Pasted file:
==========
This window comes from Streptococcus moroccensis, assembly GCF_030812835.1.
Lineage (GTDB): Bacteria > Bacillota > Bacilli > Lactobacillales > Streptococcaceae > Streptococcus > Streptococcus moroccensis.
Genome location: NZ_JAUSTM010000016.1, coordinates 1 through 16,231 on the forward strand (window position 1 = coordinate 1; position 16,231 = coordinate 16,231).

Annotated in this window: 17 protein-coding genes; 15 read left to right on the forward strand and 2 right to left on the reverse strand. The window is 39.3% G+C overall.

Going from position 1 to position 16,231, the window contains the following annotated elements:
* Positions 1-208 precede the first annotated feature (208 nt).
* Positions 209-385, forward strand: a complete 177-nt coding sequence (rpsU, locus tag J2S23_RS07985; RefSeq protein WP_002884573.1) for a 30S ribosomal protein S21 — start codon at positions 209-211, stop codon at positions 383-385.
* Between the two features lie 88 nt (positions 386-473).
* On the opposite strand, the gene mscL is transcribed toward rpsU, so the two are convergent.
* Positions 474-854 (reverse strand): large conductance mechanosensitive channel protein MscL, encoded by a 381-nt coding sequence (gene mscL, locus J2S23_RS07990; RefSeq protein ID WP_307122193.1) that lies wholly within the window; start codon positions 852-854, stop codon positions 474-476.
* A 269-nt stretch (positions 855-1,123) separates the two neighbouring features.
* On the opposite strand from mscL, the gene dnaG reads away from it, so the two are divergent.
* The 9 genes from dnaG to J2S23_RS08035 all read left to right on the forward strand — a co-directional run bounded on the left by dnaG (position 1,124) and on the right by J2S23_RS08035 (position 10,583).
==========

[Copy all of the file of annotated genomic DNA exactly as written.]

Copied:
This window comes from Streptococcus moroccensis, assembly GCF_030812835.1.
Lineage (GTDB): Bacteria > Bacillota > Bacilli > Lactobacillales > Streptococcaceae > Streptococcus > Streptococcus moroccensis.
Genome location: NZ_JAUSTM010000016.1, coordinates 1 through 16,231 on the forward strand (window position 1 = coordinate 1; position 16,231 = coordinate 16,231).

Annotated in this window: 17 protein-coding genes; 15 read left to right on the forward strand and 2 right to left on the reverse strand. The window is 39.3% G+C overall.

Going from position 1 to position 16,231, the window contains the following annotated elements:
* Positions 1-208 precede the first annotated feature (208 nt).
* Positions 209-385, forward strand: a complete 177-nt coding sequence (rpsU, locus tag J2S23_RS07985; RefSeq protein WP_002884573.1) for a 30S ribosomal protein S21 — start codon at positions 209-211, stop codon at positions 383-385.
* Between the two features lie 88 nt (positions 386-473).
* On the opposite strand, the gene mscL is transcribed toward rpsU, so the two are convergent.
* Positions 474-854 (reverse strand): large conductance mechanosensitive channel protein MscL, encoded by a 381-nt coding sequence (gene mscL, locus J2S23_RS07990; RefSeq protein ID WP_307122193.1) that lies wholly within the window; start codon positions 852-854, stop codon positions 474-476.
* A 269-nt stretch (positions 855-1,123) separates the two neighbouring features.
* On the opposite strand from mscL, the gene dnaG reads away from it, so the two are divergent.
* The 9 genes from dnaG to J2S23_RS08035 all read left to right on the forward strand — a co-directional run bounded on the left by dnaG (position 1,124) and on the right by J2S23_RS08035 (position 10,583).